“Only accurate rifles are interesting” — so said the late Colonel Townsend Whelen. While that may be debatable (AK-47s, for instance, are very interesting and effective rifles, but not particularly known for their accuracy), there is nothing in this world like being able to shoot a sub-MOA (minute of angle) group with a rifle.
The term “sub-MOA” means that a rifle will shoot a group of three to five shots at 100 yards that measure less than one inch from their farthest two outermost points. Fifty years ago this was the stuff of legends, but modern rifle makers have gotten better at building rifles, and — more importantly — are selling them for a fraction of what they were.
Many of us come to expect that out of a long-range tactical gun, but what about bargain-priced bolt-action hunting rifles?
We found five models that have that ability and all come in under $600.
1. Savage Model 14
I used to walk past these rifles sitting on racks for $399 because I was only guided by the price tag and a lifetime of hearing how you had to buy a stripped receiver, fit a custom crowned barrel, target trigger, free float the barrel, bed the action, square the stock and turn a bolt-action rifle project into the price of a classic car restoration when all was said and done. I owned rifles that cost five to 10 times the price of the Savage and scoffed.
That is, until I fired a friend’s rifle and achieved a 0.70-inch group at 100 yards.
With the AccuTrigger coming standard on these and the ability to perfectly adjust your trigger squeeze, I wondered why I overlooked them for so long.
2. Mossberg Patriot
When I think of Mossberg, I typically think of their shotguns, but if you have not seen their bolt-action rifles, then you are missing out.
I had a chance to play with their MVP in 223 Remington and walked away extremely impressed. Along the same theme is their Patriot line.
The line is impressive, and at last count there were more than 60 variants. Not bad for a rifle that is only a few years old. Stocks can be had in adjustable configurations and a wide variety of color schemes and materials. You can go with iron sights or optics ready, and I have seen some of these rifles available for as low as $350 at a big box store.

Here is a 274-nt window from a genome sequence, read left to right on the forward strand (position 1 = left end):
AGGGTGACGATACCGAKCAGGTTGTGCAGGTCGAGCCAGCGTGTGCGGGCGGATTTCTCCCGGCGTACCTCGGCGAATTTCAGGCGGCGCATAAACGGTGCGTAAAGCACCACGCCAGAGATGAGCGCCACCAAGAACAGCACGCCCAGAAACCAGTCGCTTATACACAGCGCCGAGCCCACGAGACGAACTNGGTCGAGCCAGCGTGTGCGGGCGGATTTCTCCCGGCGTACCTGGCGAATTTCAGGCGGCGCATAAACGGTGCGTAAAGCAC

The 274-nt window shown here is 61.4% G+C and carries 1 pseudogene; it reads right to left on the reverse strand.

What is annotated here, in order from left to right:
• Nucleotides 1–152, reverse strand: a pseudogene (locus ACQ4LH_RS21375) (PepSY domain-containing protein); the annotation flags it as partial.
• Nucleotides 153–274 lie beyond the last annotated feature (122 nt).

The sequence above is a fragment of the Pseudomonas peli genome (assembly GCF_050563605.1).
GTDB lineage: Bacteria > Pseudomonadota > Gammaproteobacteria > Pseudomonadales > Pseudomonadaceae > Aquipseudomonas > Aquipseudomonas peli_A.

3. Browning AB3 Rifle
Probably the most expensive rifle on the list, the Browning AB3 has a lot going for it in the forms of a perfect factory trigger, premium barrel, and an excellent two-position safety. The barrel features button-rifling for precision and is constructed from cold-rolled steel. The walnut stock is optional but really classes up this budget rifle.
Best of all is that you can open the action with the tang mounted safety engaged.
Browning offers a lot of factory packages in this one, from installed optics to hard use cases. The MSRP is $599.
4. Winchester XPR
I always fall back to Winchester rifles when all else eludes me, and in this case it’s the budget-priced XPR. The rifle uses a push-feed type of action, and the bolt features three locking lugs machined from chrome moly steel that are nickel Teflon plated.
This makes for an amazingly smooth bolt travel. It is silky smooth, and coupled with an MOA trigger may make you think something is wrong with the rifle.
I was originally skeptical of the detachable magazine, as they do not enjoy a very good reputation for reliability, but this one seems to work well. Like the Browning, the safety and ability to open the action while safe is present here. I hope to see this option for more bolt rifles.
They retail at $549.
5. Remington 783
At $399, a rifle snob may turn his nose up at the Remington 783, but this rifle has some of the tightest tolerances found on a factory rifle. The stock is a dual-pillar bedded to the action, and the button-rifled barrel is fully free-floated.
The stock is plain black nylon, but Remington has always done these a bit better than everyone else in the strength and rigidity departments. Each rifle utilizes Remington’s proprietary CrossFire trigger, which is fully adjustable for your needs.
Again, we see another bolt-action hunting rife with a detachable magazine that holds four rounds in short and long calibers, and three in the Magnum calibers. Hunters and shooters have been clamoring for these for years, and it’s nice to see the manufacturers actually listen.
These budget-priced precision rifles are excellent for short- to medium-range hunting with the proper optics, and all are about half the price of a decent AR platform rifle.
They are definitely something to consider when rounding out your firearm preps.
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